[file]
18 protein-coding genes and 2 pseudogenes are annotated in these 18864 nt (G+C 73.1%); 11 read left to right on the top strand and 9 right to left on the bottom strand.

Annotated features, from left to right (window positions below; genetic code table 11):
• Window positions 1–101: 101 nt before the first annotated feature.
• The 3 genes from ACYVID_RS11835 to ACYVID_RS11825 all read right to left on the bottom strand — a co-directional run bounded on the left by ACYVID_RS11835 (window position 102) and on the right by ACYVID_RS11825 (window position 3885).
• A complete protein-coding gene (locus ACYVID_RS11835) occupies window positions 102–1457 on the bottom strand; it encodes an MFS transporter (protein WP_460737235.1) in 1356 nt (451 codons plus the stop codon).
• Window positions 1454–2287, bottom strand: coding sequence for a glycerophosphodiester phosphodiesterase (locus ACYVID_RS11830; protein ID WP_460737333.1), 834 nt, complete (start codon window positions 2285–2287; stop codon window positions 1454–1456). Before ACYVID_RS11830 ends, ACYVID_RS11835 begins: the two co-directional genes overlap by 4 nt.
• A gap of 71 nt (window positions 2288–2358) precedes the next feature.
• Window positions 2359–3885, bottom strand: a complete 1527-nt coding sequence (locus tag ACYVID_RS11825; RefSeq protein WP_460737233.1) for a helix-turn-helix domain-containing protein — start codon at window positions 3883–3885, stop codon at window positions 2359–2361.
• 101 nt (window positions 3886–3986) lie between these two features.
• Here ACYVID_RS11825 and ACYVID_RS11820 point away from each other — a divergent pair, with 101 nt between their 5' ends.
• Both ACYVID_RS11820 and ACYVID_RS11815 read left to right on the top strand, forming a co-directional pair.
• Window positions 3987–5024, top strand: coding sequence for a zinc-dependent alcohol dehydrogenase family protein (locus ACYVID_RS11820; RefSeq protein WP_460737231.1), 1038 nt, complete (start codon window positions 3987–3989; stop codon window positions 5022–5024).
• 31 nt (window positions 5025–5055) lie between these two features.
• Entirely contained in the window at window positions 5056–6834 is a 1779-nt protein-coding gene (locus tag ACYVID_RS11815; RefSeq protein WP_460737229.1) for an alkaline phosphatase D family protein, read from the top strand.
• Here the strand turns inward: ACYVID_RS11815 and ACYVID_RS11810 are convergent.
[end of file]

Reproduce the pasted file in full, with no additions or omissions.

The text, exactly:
18 protein-coding genes and 2 pseudogenes are annotated in these 18864 nt (G+C 73.1%); 11 read left to right on the top strand and 9 right to left on the bottom strand.

Annotated features, from left to right (window positions below; genetic code table 11):
• Window positions 1–101: 101 nt before the first annotated feature.
• The 3 genes from ACYVID_RS11835 to ACYVID_RS11825 all read right to left on the bottom strand — a co-directional run bounded on the left by ACYVID_RS11835 (window position 102) and on the right by ACYVID_RS11825 (window position 3885).
• A complete protein-coding gene (locus ACYVID_RS11835) occupies window positions 102–1457 on the bottom strand; it encodes an MFS transporter (protein WP_460737235.1) in 1356 nt (451 codons plus the stop codon).
• Window positions 1454–2287, bottom strand: coding sequence for a glycerophosphodiester phosphodiesterase (locus ACYVID_RS11830; protein ID WP_460737333.1), 834 nt, complete (start codon window positions 2285–2287; stop codon window positions 1454–1456). Before ACYVID_RS11830 ends, ACYVID_RS11835 begins: the two co-directional genes overlap by 4 nt.
• A gap of 71 nt (window positions 2288–2358) precedes the next feature.
• Window positions 2359–3885, bottom strand: a complete 1527-nt coding sequence (locus tag ACYVID_RS11825; RefSeq protein WP_460737233.1) for a helix-turn-helix domain-containing protein — start codon at window positions 3883–3885, stop codon at window positions 2359–2361.
• 101 nt (window positions 3886–3986) lie between these two features.
• Here ACYVID_RS11825 and ACYVID_RS11820 point away from each other — a divergent pair, with 101 nt between their 5' ends.
• Both ACYVID_RS11820 and ACYVID_RS11815 read left to right on the top strand, forming a co-directional pair.
• Window positions 3987–5024, top strand: coding sequence for a zinc-dependent alcohol dehydrogenase family protein (locus ACYVID_RS11820; RefSeq protein WP_460737231.1), 1038 nt, complete (start codon window positions 3987–3989; stop codon window positions 5022–5024).
• 31 nt (window positions 5025–5055) lie between these two features.
• Entirely contained in the window at window positions 5056–6834 is a 1779-nt protein-coding gene (locus tag ACYVID_RS11815; RefSeq protein WP_460737229.1) for an alkaline phosphatase D family protein, read from the top strand.
• Here the strand turns inward: ACYVID_RS11815 and ACYVID_RS11810 are convergent.